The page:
The U.S. House of Representatives passed a bill that would preempt states from enacting labeling laws for genetically modified organisms (GMO).
Another provision of the bill would require U.S. Food and Drug Administration (FDA) approval of any GMO before it can be sold, which is similar to how the government handles prescription drugs.
The bipartisan bill, the Safe and Accurate Food Labeling Act of 2015, passed the House by a vote of 275–150. If it becomes law, it will cancel existing laws requiring foods developed using genetic modification or containing genetically modified crops in Connecticut, Maine, and Vermont and prevent other states from requiring such labels.
GMOs Common, Not Unique
Jay Lehr, science director of The Heartland Institute, says genetically modified crops are common, and he says there has never been any evidence indicating GMOs are harmful.
“We have been genetically modifying and improving food now for 30 years, and there is not a single proven case of even one human being made sick by it—not one—and we are now growing genetically modified crops on more than 120 million hectares around the world in 28 countries.”
“Ninety-five percent of the soybeans and 40 percent of the corn grown in the United States is genetically engineered,” said Greg Conko, executive director of the Competitive Enterprise Institute. “If you buy bread, a packaged meal, or nearly anything packaged, it will have some component of soy or corn, either flour, oil, or some other product from those crops.
“Scientists have historically taken the position GMO crops are not fundamentally any different from selectively bred ones, a practice that has gone on for millennia,” Conko said. “Safeguards are already in place to check the nutritional content, taste, and even texture of any new crops [created] for human consumption, as the Department of Agriculture and the Environmental Protection Agency already regulate GMOs.”
According to medical doctor and lawyer John Dale Dunn, GMO crops are not nutritionally or substantively different from crops developed through traditional crossbreeding.
“In fact, it is the normal and regular process of improving plant strains by modifying their characteristics,” said Dunn. “It is not Frankenstein food; it is nothing more than an improvement on hybridization, which has been a practice [used] for centuries to improve plant production.”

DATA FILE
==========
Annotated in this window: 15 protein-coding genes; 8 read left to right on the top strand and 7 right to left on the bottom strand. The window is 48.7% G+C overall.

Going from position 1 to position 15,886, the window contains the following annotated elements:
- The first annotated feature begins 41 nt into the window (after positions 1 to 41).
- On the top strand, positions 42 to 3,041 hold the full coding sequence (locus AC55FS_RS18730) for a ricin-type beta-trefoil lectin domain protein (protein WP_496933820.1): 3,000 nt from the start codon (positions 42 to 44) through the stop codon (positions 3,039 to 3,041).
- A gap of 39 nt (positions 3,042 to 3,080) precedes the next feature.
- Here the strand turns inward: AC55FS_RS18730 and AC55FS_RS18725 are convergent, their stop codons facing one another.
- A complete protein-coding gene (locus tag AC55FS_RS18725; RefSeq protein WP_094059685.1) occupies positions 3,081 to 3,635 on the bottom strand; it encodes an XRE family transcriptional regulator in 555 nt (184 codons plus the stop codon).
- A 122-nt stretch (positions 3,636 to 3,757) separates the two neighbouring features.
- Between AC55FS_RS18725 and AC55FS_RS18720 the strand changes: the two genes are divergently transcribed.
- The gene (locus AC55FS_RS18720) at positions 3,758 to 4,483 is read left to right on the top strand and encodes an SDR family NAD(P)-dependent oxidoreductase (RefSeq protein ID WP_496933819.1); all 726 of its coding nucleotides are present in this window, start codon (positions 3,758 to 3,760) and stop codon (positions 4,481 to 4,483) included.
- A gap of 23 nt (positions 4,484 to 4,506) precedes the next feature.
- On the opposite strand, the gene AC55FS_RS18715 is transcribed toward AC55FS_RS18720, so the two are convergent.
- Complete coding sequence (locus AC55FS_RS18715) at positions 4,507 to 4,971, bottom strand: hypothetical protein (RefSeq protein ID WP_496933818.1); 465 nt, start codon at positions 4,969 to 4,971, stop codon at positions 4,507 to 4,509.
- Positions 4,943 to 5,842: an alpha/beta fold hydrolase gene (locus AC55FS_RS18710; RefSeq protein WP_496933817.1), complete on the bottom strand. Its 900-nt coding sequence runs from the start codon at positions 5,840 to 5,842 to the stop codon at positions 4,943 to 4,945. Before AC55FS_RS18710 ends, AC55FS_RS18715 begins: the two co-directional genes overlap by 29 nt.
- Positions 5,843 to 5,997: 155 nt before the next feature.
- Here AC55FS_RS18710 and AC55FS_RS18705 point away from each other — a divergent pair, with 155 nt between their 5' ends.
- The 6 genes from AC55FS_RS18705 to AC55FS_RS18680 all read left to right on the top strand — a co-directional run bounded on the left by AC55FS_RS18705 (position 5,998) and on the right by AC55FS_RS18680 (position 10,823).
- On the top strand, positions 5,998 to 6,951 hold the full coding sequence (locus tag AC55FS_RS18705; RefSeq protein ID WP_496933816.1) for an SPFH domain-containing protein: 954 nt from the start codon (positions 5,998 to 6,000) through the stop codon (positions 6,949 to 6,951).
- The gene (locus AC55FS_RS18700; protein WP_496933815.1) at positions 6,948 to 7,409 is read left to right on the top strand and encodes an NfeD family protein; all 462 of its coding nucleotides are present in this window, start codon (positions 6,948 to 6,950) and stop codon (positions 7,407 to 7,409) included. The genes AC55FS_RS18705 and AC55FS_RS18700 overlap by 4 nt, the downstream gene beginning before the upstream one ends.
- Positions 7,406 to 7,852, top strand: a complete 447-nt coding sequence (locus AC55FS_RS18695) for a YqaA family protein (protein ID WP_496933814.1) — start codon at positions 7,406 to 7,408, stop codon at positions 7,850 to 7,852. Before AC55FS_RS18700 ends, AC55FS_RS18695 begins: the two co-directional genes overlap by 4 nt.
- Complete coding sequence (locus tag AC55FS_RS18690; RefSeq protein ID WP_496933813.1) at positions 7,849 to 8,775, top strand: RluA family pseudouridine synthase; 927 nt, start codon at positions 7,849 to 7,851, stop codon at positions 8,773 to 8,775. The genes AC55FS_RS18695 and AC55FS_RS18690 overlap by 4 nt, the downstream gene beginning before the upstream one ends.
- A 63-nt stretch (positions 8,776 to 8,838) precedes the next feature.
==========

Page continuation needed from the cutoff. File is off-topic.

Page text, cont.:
Threats of Boycotts
Despite there being no evidence of harm from the use of genetically modified crops, some states have responded to pressure from environmental lobbyists to force companies to label products carrying GMOs. The groups hope to use the labels to lead boycotts against companies using GMOs as they have in Europe.
Companies have expressed concerns about the costs of compliance with labeling laws that vary from state to state.
Conko says the food industry pushed for federal preemption because “the many states considering mandatory labeling laws scares the packaged food industry.”
In Europe, where it is common for GMO products to be labeled, “‘green’ groups have mounted PR campaigns against the manufacturers,” said Conko. “The packaged food industry does not operate on large profit margins, and their concern is if ‘green’ groups boycott Kellogg’s Corn Flakes, for example, and they lose 5 percent of their sales, it could eliminate all profits on the product.”
New Regulator Raises Concerns
Since the bill would also require all GMOs to receive approval by FDA before being marketed, it is a mixed bag for the industry and free-market advocates who have long fought state labeling laws.
Some fear requiring FDA pre-approval for GMOs could create worse problems than labeling for biotech crop developers and food processors. Conko points to the case of genetically altered salmon as an example, where the FDA was given authority to regulate its development and use under the agency’s authority to regulate drugs developed for animals.
“The agency has a statutory deadline to make a decision in 180 days,” Conko said. “However, in the case of the salmon, the process has dragged on for 20 years. There is effectively no route to ensure timely decisions.
“We should be moving in the other direction,” Conko said. “Instead of adding this pre-approval by FDA, we should be getting rid of the mandatory rules that USDA and EPA have.”
Other experts interviewed agreed with Conko’s assertion the provision requiring FDA approval for GMOs is unnecessary and could hinder the process of developing safe, plentiful foods and medicines, potentially adding years or decades to development.
Henry I. Miller, the a physician and fellow at Stanford University’s Hoover Institution, said, “As it is, FDA is taking years to do reviews that should take weeks—and in this case are completely unnecessary. How do I know? I was the medical reviewer for the first bioengineered drugs in the 1980s. We approved the first two, which were human insulins, in five months.”
“This is a horrible thing that will be heavily abused by FDA sooner rather than later,” said Lehr.
“Do you realize what could be done by a malicious and mendacious FDA to interfere with the introduction of a new strain of corn, soybeans, rice, or beans?” asked Dunn. “The FDA could kill [genetically modified foods], and it would.”
Mark Ramsey ([email protected]) writes from Houston, Texas.